Judge Knott, that ye be not judged.

No, it’s not just a typo in a Biblical quote.

Instead, it is meant to be an insider’s signal to the fans of the popular North Carolina author Margaret Maron to whom this column is a tribute.

Maron died last week following a stroke, leaving behind a group of admiring fellow authors, bookstore owners and loyal readers.

She was best known for her 20-book mystery series featuring Judge Deborah Knott and Knott’s extended family in rural North Carolina. It all began 30 years ago with “Bootlegger’s Daughter.” Set in fictional Colleton County, it was obviously inspired by Johnston County, just east of Raleigh where Maron grew up.

After a few years living in Brooklyn, where her husband Joe grew up, she brought him home where they settled on part of her family’s former tobacco farm.

People sometimes ask me what is the best book to learn about North Carolina.

If the questioners like murder mysteries, I tell them to try one of the books in Maron’s Judge Knott series. Knott is a smart country woman lawyer who became a state district court judge in a typical North Carolina rural community. Knott is smart and good, but not perfect. She lives amongst a large farm family led by her father, Kezzie Knott, the former bootlegger, and his 12 children from two marriages, plus spouses and numerous grandchildren.

Having a former bootlegger as Judge Knott’s daddy and a few other mischievous kinfolks whose lives sometimes intersect with the law add spice to Maron’s stories.

Knott’s many friends and work colleagues also enrich Maron’s books. Everybody in Colleton County seems to know everybody else. Rich and poor; black, white and Hispanic; farmers and townspeople; old and young; good and bad. We meet them dealing with problems of the environment, migrant worker issues, hurricane damage, political shenanigans, real estate development and other challenges in addition to the murder mysteries that move every book along.

Maron used Judge Knott not only to solve crimes, but also to make her readers aware of social issues and other local government challenges — always giving the viewpoints of society’s underdogs. At the same time she shared the rich and not always pretty family life in a North Carolina small town.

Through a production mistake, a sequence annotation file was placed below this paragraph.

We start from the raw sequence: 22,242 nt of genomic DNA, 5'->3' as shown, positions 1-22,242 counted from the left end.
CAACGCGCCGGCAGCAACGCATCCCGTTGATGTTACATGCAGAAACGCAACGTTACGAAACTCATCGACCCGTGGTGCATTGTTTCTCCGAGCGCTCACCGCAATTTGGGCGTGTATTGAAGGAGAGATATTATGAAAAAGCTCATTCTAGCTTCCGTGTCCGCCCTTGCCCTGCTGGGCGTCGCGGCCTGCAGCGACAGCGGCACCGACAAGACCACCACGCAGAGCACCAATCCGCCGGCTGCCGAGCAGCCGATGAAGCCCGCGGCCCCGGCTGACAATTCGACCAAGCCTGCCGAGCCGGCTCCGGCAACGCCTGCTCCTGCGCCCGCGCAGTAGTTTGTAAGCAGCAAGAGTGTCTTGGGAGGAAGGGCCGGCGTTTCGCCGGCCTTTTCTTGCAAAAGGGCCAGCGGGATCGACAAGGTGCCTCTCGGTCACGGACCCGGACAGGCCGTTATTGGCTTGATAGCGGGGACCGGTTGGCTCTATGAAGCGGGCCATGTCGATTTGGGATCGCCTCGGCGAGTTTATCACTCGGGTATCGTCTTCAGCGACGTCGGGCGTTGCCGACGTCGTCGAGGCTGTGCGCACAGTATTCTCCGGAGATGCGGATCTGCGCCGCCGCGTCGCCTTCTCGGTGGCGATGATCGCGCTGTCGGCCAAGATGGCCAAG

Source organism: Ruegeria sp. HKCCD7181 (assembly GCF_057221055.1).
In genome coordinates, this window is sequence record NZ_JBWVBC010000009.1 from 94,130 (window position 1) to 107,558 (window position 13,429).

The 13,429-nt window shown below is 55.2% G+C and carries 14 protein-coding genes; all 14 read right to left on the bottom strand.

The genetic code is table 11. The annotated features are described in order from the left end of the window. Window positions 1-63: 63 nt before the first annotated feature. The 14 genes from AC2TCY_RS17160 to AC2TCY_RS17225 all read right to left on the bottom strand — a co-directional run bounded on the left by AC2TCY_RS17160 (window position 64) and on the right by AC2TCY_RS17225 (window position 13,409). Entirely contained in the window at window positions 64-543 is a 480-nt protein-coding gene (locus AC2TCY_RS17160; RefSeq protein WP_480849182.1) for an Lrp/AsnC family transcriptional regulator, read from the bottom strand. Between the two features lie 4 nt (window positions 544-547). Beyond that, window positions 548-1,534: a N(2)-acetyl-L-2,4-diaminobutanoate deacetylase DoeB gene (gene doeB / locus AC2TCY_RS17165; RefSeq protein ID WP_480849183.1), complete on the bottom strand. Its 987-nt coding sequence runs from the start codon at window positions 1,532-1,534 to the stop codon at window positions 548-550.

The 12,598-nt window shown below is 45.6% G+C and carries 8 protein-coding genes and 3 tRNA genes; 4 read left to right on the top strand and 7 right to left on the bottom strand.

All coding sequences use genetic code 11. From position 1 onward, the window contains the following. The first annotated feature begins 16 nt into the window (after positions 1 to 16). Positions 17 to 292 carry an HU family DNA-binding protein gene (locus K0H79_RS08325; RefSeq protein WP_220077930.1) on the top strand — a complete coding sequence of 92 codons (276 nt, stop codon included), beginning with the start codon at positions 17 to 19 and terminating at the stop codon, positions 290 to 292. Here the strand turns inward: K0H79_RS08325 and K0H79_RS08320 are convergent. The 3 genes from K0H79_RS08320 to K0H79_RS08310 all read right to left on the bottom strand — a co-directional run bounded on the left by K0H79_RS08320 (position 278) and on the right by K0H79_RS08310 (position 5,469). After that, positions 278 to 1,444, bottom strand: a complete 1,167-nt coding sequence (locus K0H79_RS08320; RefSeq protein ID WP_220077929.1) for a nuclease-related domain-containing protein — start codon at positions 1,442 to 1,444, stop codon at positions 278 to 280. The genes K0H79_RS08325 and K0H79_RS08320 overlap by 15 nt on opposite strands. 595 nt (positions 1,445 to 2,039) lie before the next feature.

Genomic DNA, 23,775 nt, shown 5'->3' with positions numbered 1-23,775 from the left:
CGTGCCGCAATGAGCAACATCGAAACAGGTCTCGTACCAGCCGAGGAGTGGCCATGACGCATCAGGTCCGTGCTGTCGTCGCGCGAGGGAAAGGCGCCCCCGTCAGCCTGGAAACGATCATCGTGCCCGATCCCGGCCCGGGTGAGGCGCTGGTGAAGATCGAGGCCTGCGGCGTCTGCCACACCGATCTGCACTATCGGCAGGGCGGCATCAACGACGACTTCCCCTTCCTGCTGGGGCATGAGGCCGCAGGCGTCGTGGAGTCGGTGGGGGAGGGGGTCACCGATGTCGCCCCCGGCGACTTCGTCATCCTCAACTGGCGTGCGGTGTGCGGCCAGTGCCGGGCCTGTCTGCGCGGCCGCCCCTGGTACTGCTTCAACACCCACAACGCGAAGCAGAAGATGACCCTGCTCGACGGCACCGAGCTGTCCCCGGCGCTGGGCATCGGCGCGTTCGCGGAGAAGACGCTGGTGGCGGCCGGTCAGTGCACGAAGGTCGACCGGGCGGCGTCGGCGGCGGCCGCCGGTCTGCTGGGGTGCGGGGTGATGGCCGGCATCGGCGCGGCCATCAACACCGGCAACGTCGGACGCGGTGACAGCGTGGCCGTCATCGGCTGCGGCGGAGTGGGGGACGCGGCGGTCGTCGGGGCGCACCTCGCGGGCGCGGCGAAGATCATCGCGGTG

Every now and then, Maron moved the action to other North Carolina scenes. The furniture market. The Seagrove pottery community. Or the mountains and the coast. Along the way, Maron’s readers get a good look at our state and its people.

Maron brought back many of the same characters in book after book. She makes them so real and compelling that some fans say they read the books just to keep up with the characters in Deborah’s family. Most important in recent books was a deputy sheriff named Dwight Bryant. First, he was just one of many characters. He worked his way up to boyfriend, then fiancée and then husband. Maron stretched out that courtship throughout several books, reminding this reader of the courtship of Father Tim and Cynthia in the Mitford series of books written by another popular North Carolina author, Jan Karon.

Maron’s cousin and neighbor, former state poet laureate Shelby Stephenson, responded in poetry to my request for his thoughts about Margaret and her beloved husband, Joe, a great artist who became a popular fixture on his wife’s family’s farmland.

Stephenson wrote, “And ... Margaret … Brown … Maron. You know … Joe … Is a fine artist, painter, mainly, … From … Brooklyn. What visits … Just to listen.”

Like Shelby Stephenson, we will remember Margaret Maron and promise her we will not forget to “Judge Knott.”

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D.G. Martin hosts “North Carolina Bookwatch.”

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